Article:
In September, 1955, a television variety show, hosted by a bandleader/accordion player, became a prime beneficiary of uncertain times. The show promoted an innocuous “sweet” brand of music and was modeled after a variety show from a previous era. The show was seen as a solution to allow “good” Americans to find comfort and escape from “bad” music, once more. As anticipated, the show was an instant hit and remained on television for decades and still airs in re-runs. A large segment of America found the show reassuring, but another part of the population exposed to the show, saw his signature piano accordion as the symbol of artistic oppression and backward thinking. From 1955 until recently, when most of America chose to move forward musically and culturally, the piano accordion was left behind.
1965: The Year of the Tiger
The “Tiger” was produced by the Titano Accordion Company as a ‘last gasp’ attempt to inspire relevancy by updating the look and sound of the piano accordion with the addition of a slanted keyboard, bright colors and other features.
By 1965, the “Tiger” was produced too late to take advantage of the fast-changing worlds of pop and jazz. More critical however, was a refusal to recognize the strong emergence of the youth market, the active participation of women with the instrument and the influence and popularity of African American musicians. The company chose to feature the middle aged, white male accordion player from the variety show to endorse and market the “Tiger.” This counter intuitive strategy ignored the impact on music by the emerging groups of young, long haired, anti-establishment, forward thinking pop, folk, blues and jazz musicians of that era. Instead, it was decided that the intended market for the well built and radically designed instrument was to be the diminishing “suit and tie” segment of stodgy, conservative white males, who did not find the instrument appealing. The “Tiger” failed to sell, production ceased and Titano went out of business.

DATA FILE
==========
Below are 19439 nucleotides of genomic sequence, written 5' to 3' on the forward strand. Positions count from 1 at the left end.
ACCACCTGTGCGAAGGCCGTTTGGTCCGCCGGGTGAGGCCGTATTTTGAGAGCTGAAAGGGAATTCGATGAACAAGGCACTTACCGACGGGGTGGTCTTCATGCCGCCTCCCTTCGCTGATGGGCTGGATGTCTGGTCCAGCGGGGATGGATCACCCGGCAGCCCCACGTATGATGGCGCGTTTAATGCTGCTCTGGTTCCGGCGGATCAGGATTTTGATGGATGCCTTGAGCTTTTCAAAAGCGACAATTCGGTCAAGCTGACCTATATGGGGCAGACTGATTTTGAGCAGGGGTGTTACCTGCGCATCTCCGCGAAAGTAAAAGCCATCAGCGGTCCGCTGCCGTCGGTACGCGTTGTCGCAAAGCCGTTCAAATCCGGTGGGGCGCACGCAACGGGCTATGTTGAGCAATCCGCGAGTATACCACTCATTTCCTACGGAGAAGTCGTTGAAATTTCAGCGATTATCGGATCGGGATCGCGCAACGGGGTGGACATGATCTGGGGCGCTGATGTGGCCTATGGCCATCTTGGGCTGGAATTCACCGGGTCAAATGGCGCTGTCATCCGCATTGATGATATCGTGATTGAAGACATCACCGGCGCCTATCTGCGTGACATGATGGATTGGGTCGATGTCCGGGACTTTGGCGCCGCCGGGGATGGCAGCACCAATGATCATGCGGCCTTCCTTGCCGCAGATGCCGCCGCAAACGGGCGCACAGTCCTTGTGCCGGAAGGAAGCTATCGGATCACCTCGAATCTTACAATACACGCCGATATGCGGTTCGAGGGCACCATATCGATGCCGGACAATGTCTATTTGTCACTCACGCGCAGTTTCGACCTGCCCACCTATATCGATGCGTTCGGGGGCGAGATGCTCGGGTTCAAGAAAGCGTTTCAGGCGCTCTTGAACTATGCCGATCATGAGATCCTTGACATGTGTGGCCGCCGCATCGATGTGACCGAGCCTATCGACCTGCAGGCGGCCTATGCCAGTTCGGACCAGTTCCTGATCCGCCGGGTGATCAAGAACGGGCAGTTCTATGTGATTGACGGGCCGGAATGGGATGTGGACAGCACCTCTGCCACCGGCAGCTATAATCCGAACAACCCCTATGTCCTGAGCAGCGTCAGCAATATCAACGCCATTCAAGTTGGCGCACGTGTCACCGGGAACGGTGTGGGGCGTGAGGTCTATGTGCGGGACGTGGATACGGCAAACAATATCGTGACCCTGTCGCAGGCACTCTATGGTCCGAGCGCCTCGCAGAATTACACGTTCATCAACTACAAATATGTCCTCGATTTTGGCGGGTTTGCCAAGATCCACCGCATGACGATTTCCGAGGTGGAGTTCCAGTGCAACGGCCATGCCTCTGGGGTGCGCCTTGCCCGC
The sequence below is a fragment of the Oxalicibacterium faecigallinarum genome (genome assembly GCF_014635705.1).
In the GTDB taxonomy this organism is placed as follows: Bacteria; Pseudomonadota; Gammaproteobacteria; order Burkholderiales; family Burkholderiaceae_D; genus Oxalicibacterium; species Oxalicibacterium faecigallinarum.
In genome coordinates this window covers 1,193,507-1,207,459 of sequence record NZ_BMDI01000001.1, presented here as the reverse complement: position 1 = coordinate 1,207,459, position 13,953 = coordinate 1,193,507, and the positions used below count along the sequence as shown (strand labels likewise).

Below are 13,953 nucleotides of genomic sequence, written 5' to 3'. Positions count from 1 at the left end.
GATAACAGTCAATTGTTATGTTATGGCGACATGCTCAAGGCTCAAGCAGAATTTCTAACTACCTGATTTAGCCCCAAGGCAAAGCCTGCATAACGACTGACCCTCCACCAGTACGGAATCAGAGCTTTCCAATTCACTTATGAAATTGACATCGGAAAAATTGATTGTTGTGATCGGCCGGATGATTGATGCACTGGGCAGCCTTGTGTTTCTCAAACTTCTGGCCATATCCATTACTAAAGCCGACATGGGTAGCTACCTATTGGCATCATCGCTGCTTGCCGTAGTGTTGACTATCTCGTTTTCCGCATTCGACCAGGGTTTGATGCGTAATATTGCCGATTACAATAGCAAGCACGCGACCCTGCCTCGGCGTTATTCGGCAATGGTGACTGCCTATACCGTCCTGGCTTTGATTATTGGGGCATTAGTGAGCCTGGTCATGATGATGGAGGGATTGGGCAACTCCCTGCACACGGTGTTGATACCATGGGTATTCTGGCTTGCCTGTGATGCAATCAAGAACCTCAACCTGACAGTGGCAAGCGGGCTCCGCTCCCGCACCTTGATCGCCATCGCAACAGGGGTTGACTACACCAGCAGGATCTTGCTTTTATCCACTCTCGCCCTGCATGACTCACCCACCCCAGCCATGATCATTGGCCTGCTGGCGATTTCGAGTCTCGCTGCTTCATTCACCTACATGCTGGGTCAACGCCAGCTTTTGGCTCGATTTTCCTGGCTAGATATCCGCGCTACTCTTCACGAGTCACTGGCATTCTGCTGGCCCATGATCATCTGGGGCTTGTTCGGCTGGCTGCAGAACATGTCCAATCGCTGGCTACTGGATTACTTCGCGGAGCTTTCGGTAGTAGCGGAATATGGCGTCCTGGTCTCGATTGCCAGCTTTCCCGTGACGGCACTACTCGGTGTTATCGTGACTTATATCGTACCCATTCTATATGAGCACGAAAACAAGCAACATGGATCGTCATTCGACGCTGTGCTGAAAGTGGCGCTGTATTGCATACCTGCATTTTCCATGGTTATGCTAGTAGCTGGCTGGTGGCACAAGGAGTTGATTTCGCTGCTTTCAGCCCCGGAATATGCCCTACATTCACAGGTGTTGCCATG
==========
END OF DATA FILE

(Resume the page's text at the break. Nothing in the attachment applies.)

The “Blue Accordion” is a vintage Titano Tiger, recently acquired by accordionist Mark Yacavone.
But, the piano accordion was used by influential musicians in the late 1960’s and beyond:
As a child prodigy on the accordion, Danny Federici won “Ted Mack’s Original Amateur Hour”. He graduated from high school, co-founded a band in 1969 and enlisted a young Bruce Springsteen as his lead singer. Danny performed for nearly 40 years with The E Street Band.
Stanley Dural was a break through artist for the piano accordion and was well known in New Orleans as a Blues organist even before associating himself with the piano accordion or zydeco music. Stanley Dural continued the blues tradition as Buckwheat Zydeco.
Singer/Songwriter Tom Waits has been a prominent advocate of the accordion in his performances and recordings since the early 1970’s.
Out of the Phoenix Valley rose Arizona’s own homegrown band, KONGOS comprised of 4 brothers born off shore, but raised and educated in Scottsdale, who composed and recorded the most successful, piano accordion-based hit song, “Come With Me Now.” It shattered all records, blew the roof off of perceptions about the instrument, and earned Johnny Kongos and his brothers much success and a world wide following.
Also, 2012 was the year that Bill Haley’s group, the Comets, along with Johnny Grande, were recognized by their induction into the Rock & Roll Hall of Fame.
Bruce Springsteen’s E Street Band, co-founded by the late Danny Federici in New Jersey in 1969, were inducted into the Rock & Roll Hall of Fame, in 2014.
Not the end…….